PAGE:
So where does Croydon fit in? (And don't say "Surrey"...) I'm not sure how significant it is but the South London Lines run only in the middle bit and don't run into Kingston or Orpington. Of course the North London Line runs from Richmond (south of the river) to Stratford (where hardly anyone thinks they're in North London) and used to run further to North Woolwich (now is that an exclave of South London?!). Timrollpickering 11:41, 23 October 2007 (UTC)
My answer would indeed be "Surrey" :-) again, because that's where Croydon was located pre-1965. Of course my point about Kingston/Richmond/Hounslow doesn't apply to Croydon. There's no clear answer to any of this. By that definition, SW London could only include Putney & Roehampton; but that's not the designation people commonly use in my experience. People may commonly consider Croydon to be in South London, they overwhelmingly don't consider Richmond, Hounslow and Kingston to be South London. (talk) 02:42, 9 December 2007 (UTC)

What about Bexley? and what happened to the GOOD SE London article? and who now days thinks that Greenwich (including flood barrier and millenium dome) are in Kent (that is exactly the same as saying everywhere else including southwark is kent and Surrey) FM (talk) 16:23, 22 May 2008 (UTC)


there are no 'south' london postcodes, just southwest(sw) and southeast(se) but they cover the whole of south london if you follow. —The preceding unsigned comment was added by (talkcontribs) .

The article should probably note that a number of SW postcodes are on the north side of the river. Do people consider that area as part of South London? —The preceding unsigned comment was added by (talkcontribs) .

Crime Rates[edit]

A recent addition to the opening paragraph adds one generalisation to an existing one, where South London being regarded to contain more parks and open spaces has been followed by an opinion that the high-crime rate is more characteristic. The wording "but is perhaps better known for" effectively challenges the relevance of the initial statement about the abundance of open public spaces as the key characteristic. Both of these statements are made without citing examples or sources. In my own opinion (& without offering statistics!) mentioning the crime rate in comparison with that of North London is misleading and irrelevant, because with Bromley, Kingston, Merton, Richmond and Sutton included (and even considering Croydon, Bexley, Greenwich and Wandsworth too) the figures for crimes committed across South London wouldn't be higher than the rest of London at all. WarrenStreet 03:14, 3 June 2007 (UTC)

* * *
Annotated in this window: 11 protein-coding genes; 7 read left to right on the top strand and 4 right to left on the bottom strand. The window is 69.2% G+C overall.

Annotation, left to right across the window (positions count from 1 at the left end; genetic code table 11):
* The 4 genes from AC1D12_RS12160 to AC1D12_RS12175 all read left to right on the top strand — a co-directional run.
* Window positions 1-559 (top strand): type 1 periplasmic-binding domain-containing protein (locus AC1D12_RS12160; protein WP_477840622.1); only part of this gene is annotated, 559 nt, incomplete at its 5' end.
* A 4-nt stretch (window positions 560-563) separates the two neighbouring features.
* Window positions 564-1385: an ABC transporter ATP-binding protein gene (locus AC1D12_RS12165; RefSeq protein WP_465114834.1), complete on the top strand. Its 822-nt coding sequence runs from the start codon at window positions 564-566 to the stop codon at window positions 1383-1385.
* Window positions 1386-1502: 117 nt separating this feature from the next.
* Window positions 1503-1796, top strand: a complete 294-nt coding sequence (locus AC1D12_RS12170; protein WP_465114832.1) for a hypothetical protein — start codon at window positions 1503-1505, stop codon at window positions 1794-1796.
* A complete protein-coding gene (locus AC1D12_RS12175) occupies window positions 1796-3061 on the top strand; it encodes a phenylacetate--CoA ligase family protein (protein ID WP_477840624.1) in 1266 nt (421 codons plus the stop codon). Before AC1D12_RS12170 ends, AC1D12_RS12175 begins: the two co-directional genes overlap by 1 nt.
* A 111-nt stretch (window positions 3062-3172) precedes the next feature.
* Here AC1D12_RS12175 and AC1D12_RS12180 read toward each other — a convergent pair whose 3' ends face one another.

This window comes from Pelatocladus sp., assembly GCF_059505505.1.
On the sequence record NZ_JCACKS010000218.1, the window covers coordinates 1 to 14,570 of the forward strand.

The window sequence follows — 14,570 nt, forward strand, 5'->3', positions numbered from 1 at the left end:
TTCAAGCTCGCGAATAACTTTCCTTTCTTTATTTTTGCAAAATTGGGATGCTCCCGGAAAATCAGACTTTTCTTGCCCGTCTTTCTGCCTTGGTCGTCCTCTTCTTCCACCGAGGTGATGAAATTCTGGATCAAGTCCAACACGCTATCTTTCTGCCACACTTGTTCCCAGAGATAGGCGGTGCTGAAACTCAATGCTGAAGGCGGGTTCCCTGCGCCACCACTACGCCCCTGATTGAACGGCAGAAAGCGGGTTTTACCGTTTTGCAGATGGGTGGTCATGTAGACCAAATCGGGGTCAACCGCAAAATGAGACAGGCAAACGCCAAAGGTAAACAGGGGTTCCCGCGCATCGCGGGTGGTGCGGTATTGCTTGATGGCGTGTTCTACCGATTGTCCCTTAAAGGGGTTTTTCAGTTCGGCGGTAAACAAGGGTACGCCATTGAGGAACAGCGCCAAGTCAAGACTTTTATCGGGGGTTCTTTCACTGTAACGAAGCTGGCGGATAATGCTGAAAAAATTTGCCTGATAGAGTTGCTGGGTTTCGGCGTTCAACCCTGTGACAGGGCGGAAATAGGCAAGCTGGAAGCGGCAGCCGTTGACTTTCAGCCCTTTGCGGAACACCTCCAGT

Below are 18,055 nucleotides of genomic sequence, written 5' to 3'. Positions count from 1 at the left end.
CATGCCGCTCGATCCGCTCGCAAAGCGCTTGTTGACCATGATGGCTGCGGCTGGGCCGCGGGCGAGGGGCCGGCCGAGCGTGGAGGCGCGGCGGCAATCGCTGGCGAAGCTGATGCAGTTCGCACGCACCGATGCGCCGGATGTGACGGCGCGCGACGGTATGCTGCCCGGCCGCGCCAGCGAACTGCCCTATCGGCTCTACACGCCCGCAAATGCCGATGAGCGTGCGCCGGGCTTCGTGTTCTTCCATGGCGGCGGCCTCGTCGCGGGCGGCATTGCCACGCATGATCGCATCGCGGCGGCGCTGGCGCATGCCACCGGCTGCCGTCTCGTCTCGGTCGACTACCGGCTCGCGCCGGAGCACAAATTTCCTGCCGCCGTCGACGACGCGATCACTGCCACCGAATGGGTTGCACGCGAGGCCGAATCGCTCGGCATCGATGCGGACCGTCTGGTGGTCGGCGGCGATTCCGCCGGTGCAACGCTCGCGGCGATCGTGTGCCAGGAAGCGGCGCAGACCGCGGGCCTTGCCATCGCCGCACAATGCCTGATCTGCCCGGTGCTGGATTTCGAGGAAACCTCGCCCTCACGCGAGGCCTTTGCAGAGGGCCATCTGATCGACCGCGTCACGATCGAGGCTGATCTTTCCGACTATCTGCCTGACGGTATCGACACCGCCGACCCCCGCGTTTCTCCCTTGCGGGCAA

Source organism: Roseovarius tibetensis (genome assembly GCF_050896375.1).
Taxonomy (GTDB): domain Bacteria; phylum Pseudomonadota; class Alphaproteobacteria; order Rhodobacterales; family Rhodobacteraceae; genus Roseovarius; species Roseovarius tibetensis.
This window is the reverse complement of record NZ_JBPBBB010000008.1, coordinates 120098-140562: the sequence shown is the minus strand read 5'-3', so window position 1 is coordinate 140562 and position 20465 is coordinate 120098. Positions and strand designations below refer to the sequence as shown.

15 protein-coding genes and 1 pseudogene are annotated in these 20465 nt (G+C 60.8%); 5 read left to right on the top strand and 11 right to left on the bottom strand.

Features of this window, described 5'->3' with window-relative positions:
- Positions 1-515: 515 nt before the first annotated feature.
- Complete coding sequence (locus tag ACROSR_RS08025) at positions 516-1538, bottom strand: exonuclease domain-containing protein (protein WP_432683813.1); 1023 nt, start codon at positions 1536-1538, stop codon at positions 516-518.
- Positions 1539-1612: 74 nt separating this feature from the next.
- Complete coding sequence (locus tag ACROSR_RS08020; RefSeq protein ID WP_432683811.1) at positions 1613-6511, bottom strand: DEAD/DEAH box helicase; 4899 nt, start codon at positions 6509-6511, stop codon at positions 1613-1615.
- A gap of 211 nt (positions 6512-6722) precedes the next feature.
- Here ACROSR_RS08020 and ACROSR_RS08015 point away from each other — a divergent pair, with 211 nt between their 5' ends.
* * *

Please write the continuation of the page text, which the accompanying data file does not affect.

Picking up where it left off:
I'm still uneasy with the validity of the vague statement about South London being "perhaps better known for its high-crime rates" than the Northern half, so have now cut the sentence back to its original extent (in the absence of any disagreement here). WarrenStreet 19:24, 12 June 2007 (UTC)


I'm concerned this section is original research. For example "many people and institutions associate with the South London identity" - this is not the same as something having "South London" in the name. MRSC (talk) 22:18, 3 July 2010 (UTC)

File:South London Map 1800.jpg[edit]

The problem with this map is that the places identified in the caption would not have been considered part of London in 1800. The built up area does not go further south than a riverside section comprising Lambeth-Southwark-Bermondsey-Rotherhithe. MRSC (talk) 22:24, 3 July 2010 (UTC)

south London[edit]

Continuing on from 'Where is South London", and from the BBC (no less) "south London called - place names are proper nouns; 'south' here is an adjective, and is not capitalised. If it was a noun, 'the South', it would be capitalised. We see this when we talk about things like 'the West' (Europe, America...) and 'the East' (Asia)." -- from a south Londoner